As you study the following scripture accounts, ponder how these scriptures apply to your daily life.  Meditate and the record in your journal experiences that relate to the scriptural principles.


What is the message John preached as he came into the country around the Jordan River and began to encourage people to prepare for the coming of the Messiah? 

"In those days came John the Baptist, preaching in the wilderness of Judaea, And saying, Repent ye: for the kingdom of heaven is at hand." (Matthew 3:2; see also Luke 3:3) 

John preached repentance.  Note that the first message of the Savior was the same as the message of John.

"From that time Jesus began to preach, and to say, Repent: for the kingdom of heaven is at hand" (Matthew 4:17). 

The first message of the apostles following the ascension was the same--See Acts 2:37-38)

"Now when they heard this, they were pricked in their heart, and said unto Peter and to the rest of the apostles, Men and brethren, what shall we do? Then Peter said unto them, Repent, and be baptized every one of you in the name of Jesus Christ for the remission of sins, and ye shall receive the gift of the Holy Ghost" (Acts 2:37,38).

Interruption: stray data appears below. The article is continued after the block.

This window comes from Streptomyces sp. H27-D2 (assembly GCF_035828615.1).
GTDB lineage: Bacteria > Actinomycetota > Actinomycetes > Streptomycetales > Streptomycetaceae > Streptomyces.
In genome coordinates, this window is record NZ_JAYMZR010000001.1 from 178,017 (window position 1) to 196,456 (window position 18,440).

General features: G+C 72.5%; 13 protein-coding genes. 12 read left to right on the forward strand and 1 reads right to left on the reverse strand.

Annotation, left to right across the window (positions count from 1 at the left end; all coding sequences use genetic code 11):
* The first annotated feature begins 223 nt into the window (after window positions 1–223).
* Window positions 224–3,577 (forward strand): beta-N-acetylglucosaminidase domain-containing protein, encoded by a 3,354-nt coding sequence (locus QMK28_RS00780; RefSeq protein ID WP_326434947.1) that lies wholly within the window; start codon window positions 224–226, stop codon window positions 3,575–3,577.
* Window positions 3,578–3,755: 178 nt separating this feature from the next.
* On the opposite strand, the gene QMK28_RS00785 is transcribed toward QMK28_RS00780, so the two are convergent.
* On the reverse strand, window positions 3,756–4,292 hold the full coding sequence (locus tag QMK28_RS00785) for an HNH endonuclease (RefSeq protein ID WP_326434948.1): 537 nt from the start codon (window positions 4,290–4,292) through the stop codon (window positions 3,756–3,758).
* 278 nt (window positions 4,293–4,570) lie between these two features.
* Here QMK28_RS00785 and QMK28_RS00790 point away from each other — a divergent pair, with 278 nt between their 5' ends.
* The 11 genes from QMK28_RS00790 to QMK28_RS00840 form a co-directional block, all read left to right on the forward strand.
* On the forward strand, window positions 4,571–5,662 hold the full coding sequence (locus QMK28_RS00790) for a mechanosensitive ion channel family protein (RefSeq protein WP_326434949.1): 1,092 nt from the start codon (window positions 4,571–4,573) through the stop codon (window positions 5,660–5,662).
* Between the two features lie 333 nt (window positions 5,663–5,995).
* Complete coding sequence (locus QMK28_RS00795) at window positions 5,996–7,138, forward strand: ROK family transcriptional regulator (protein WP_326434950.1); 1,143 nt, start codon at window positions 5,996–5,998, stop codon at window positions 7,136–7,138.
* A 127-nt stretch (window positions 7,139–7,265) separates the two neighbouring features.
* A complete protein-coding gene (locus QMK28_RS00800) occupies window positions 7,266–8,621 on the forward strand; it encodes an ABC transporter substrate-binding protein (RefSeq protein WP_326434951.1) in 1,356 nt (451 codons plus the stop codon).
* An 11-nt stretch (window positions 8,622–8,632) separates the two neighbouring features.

In Mosiah 18:20, Alma commanded his followers to “preach nothing save it were repentance.”  How will repentance assist the people in being prepared for the coming of the Savior?

John urged the people to bring forth fruits worthy of repentance (see John 3:8). 

I like the image suggested here by John.  Repentance is not simply a matter of clearing the unwanted weeds from the gardens of our lives.  We must plant something in their place.  We must cultivate the fruits of repentant living.  Those who came to listen to John asked him what was expected of them and he gave powerful answers about the kind of fruit they ought to produce:

(1) "And the people asked him, saying, What shall we do then? He answereth and saith unto them, He that hath two coats, let him impart to him that hath none; and he that hath meat, let him do likewise" (Luke 3:10,11).

This is the kind of fruit of which Matthew 25 speaks.